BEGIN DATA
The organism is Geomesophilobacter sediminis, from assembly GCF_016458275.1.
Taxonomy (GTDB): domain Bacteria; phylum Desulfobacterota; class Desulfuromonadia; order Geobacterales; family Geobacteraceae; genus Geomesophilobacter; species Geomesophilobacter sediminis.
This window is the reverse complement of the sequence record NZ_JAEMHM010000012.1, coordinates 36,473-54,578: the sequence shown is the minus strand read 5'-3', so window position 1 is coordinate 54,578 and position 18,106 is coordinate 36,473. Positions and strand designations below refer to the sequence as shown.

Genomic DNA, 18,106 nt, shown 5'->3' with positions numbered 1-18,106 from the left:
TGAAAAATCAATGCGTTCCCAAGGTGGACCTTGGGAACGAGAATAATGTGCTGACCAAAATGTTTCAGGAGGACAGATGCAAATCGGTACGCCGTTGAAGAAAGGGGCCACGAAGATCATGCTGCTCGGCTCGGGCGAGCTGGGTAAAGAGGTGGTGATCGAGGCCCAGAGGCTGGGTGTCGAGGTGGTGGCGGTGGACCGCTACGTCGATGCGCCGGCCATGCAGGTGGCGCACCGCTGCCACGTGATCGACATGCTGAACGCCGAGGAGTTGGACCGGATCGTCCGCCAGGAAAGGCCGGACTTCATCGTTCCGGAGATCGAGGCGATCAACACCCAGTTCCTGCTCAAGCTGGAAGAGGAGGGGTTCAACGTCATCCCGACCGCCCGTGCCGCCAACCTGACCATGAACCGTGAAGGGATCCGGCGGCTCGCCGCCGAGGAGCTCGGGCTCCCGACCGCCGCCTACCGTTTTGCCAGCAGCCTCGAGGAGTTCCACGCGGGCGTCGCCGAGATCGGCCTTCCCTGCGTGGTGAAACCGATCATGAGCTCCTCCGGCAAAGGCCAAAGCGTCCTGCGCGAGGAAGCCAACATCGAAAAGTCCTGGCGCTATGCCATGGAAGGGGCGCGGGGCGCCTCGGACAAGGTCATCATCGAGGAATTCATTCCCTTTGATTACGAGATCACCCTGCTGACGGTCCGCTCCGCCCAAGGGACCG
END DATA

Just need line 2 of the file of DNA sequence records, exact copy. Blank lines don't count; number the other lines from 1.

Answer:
Taxonomy (GTDB): domain Bacteria; phylum Desulfobacterota; class Desulfuromonadia; order Geobacterales; family Geobacteraceae; genus Geomesophilobacter; species Geomesophilobacter sediminis.